When people hear the word "robot," many different images come to their minds.

Some see autotrons, which were wind-up, mechanical humanoid machines that, through a series of gears and physics, would do simple tasks such as writing the alphabet or drawing a picture.

Other people see the robots that staffed rocket ships in comic books and other atomic-age entertainment in the 1950s such as films and TV shows.

Still, others relate to the Laurel and Hardy act of those "Star Wars" droids, C3PO and R2-D2.

And then there is the Mars Rover.

There is no denying that robots have a solid place in popular culture, even in Park City, said Laura Monty, volunteer for the 4-H robotics club that meets at the Swaner EcoCenter.

Monty is also the event manager for the upcoming Utah FIRST Lego League's qualifying tournament that will be held at Ecker Hill Middle School in Park City on Saturday, Jan. 12.

FIRST is an acronym meaning For Inspiration and Recognition of Science and Technology, and is the name of an organization that "ignites an enthusiasm for discovery, science, teamwork and technology in kids," Monty said.

One of the group's programs is robotics, which includes the Lego League, the Tech Challenge and the FIRST Robotics.

"The Lego League is designed for teams comprised of students ages eight to 14, who program small robots to do simple tasks," she said. "FIRST also features a Tech Challenge for grades nine through 12, which generally involves bigger robots and more difficult challenges. And then there's the FIRST Robotics, which is even bigger."

FIRST became popular in Utah because the Technology Venture Department at the University of Utah, headed by Anne Bastien, took on the FIRST Lego Leagues as one of their projects three years ago, Monty said.

"Now, there are 200 teams registered throughout Utah, so it has taken off in leaps and bounds," Monty said. "This program also offers between $12 million and $16 million in scholarships available for kids who participate in the program."

The tournament at Ecker Hill will focus on the Lego League teams, and they, with the help of mentors and coaches, will build and program robots to work out puzzles on a task table, Monty said.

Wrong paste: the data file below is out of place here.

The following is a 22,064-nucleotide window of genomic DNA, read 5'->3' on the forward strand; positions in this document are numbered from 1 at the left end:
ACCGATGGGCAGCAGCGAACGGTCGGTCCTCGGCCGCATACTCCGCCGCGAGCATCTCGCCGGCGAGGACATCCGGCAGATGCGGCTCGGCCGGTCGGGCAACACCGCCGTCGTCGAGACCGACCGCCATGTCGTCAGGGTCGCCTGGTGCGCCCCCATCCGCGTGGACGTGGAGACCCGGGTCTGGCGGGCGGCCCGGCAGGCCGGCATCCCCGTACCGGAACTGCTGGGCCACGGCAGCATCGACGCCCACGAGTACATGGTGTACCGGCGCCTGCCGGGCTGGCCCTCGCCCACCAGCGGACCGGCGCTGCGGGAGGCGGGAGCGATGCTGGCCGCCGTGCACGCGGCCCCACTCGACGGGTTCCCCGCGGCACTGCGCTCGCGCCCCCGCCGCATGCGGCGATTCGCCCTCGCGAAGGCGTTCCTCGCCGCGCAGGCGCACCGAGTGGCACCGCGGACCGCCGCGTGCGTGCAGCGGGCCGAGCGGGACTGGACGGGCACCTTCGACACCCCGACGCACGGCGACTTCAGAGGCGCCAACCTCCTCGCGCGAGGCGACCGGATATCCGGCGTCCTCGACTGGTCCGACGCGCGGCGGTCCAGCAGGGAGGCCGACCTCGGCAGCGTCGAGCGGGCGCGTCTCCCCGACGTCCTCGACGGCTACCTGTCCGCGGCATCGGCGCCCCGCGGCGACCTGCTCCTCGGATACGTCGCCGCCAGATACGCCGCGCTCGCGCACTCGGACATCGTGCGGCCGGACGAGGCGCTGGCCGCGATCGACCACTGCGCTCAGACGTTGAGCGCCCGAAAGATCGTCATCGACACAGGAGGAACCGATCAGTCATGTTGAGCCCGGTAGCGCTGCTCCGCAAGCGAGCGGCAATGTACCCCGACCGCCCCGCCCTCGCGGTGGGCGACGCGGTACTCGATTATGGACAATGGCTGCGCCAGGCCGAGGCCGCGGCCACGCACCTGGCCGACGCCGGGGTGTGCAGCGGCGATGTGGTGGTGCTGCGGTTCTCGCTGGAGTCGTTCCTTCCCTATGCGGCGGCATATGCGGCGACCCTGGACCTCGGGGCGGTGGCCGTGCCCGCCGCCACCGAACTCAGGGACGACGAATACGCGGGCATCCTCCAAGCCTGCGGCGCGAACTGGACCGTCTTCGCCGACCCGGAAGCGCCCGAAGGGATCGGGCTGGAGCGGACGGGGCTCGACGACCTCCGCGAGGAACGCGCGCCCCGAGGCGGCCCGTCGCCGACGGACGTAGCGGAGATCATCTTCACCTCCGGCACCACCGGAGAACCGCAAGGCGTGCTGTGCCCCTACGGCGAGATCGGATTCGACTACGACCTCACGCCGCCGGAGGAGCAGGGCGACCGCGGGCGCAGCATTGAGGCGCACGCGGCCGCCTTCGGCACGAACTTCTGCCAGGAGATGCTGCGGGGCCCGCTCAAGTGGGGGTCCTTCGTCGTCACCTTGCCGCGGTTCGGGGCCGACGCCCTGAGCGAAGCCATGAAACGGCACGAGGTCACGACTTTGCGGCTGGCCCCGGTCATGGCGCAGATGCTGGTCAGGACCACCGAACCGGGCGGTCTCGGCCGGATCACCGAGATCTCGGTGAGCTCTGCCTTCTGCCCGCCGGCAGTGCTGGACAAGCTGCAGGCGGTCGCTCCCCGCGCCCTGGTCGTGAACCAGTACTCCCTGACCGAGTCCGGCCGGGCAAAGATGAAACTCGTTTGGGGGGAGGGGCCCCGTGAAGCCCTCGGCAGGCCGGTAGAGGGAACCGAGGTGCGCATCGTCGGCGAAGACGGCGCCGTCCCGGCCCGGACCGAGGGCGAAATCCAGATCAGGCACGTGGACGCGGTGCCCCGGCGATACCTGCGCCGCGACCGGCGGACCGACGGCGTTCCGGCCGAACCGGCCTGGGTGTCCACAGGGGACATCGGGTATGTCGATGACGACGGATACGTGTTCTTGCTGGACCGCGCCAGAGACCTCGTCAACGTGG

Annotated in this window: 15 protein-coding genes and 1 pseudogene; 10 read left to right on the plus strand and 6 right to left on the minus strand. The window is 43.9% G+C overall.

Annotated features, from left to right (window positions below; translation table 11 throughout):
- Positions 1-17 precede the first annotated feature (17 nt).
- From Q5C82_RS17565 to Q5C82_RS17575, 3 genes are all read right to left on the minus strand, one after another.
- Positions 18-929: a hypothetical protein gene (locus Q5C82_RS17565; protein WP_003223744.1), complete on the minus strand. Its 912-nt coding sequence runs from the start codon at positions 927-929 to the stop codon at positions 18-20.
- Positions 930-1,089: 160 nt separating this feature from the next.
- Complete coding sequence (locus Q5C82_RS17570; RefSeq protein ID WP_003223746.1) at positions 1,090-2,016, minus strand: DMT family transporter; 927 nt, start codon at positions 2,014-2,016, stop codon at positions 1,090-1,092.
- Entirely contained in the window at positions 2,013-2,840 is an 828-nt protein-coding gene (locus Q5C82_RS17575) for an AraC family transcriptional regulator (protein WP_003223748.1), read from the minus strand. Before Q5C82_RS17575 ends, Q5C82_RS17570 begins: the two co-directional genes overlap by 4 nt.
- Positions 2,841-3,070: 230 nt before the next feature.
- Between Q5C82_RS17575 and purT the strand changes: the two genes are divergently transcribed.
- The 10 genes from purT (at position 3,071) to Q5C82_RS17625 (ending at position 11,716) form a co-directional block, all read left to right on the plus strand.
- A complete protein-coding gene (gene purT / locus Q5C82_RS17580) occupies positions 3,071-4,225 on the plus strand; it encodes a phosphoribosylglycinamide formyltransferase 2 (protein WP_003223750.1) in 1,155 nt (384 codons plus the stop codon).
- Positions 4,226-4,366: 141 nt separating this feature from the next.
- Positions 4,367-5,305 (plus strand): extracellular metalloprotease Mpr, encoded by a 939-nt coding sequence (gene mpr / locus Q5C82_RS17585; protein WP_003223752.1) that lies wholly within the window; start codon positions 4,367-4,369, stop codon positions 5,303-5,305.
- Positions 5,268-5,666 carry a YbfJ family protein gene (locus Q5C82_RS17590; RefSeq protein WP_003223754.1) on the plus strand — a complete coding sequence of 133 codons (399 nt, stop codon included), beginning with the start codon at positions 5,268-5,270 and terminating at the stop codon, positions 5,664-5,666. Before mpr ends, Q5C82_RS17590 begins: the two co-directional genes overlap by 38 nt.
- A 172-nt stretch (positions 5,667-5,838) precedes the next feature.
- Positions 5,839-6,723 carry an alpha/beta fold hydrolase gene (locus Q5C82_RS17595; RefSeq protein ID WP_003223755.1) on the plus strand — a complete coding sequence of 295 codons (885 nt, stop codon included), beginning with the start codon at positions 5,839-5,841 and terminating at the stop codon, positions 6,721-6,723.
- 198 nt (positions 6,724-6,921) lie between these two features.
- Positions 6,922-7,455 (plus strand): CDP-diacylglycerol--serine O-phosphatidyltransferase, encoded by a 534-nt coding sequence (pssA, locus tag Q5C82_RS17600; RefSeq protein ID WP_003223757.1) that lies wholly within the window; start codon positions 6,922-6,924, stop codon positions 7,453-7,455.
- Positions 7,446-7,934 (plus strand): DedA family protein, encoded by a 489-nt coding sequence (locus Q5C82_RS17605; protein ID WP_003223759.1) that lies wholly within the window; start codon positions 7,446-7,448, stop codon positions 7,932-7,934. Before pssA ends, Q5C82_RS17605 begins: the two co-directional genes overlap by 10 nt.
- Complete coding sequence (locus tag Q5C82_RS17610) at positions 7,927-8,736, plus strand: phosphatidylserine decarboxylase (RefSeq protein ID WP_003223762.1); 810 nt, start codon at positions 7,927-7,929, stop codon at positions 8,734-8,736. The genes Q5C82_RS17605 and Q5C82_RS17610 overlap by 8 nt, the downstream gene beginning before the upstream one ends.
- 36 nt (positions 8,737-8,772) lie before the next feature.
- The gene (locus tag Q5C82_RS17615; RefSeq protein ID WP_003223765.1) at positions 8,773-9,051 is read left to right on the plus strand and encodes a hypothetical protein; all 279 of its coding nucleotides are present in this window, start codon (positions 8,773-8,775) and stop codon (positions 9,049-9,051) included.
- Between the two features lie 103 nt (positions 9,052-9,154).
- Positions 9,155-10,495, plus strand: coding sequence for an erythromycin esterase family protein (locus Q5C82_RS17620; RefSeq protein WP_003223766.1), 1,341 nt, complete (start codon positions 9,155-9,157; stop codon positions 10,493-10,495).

"In addition, the tournament poses a different challenge each year for these robots to accomplish," she said.

This year's challenge is called "Senior Solutions," and the object is for teams to come up with ideas that will help make the lives of senior citizens easier.

What Monty really needs are volunteers to help the tournament run smoothly.

Her list includes time keepers, scorekeepers, runners, referees, registers, ushers, pit managers, who call teams to the queuing areas, and field managers, who direct activities during the competitions, table resetters, and judge assistants, who make sure teams are judged according to schedule.

"Our goal is to recruit 50 volunteers," she said. "So far, we have 25."

Volunteers are also needed to serve as judges.

"One set of judges will examine the robots' designs," Monty explained. "They'll look at durability, efficiency, mechanization, quality, programming, navigation ability, innovation, things like that. We try to recruit people with technical backgrounds for those judges."

The next set will determine how well teams performed in the 'Senior Solution' challenge.

"They will review how the kids analyzed the challenge and what new solutions they came up with," Monty said. "The kids will be graded on how innovative and effective the new solution was.

"In the past we've used educators for these judges, but if a senior citizen wants to judge the challenge, even better, because they will be able to see how the solutions will help them," Monty said.

The last set of judges will assess the teams' core values.

"The core values include team spirit, efficiency, but also how team members treated each other and the other teams," Monty explained. "So, if people feel they don't have a technical background to judge the first category, they can still volunteer to judge in the other stations."

The tournament is an all-day event that starts at 7 a.m. with the arrival of coaches, judges and referees.

The tournament will open at 8 a.m. with an opening ceremony and the judging sessions will run from 9 a.m. until 11:30 a.m.

"After lunch, the robot games will start and run for approximately two hours," Monty said. "The games will just be some fun challenges that the teams will do while the judges deliberate."

The results will be announced around 2:30 p.m.

"The teams who place in the qualifying tournament will advance to the state championship that will be held Saturday, Jan. 26, at the University of Utah," Monty said. "Last year, one of the Ecker Hill qualifiers, The Lady Bots, won the state championship."

Those who win state will go on to nationals in Missouri in April.

To volunteer for the Utah FIRST Lego League's qualifying tournament that will be held at Ecker Hill Middle School in Park City on Saturday, Jan. 12, visit www.utfll.uta.edu/volunteer .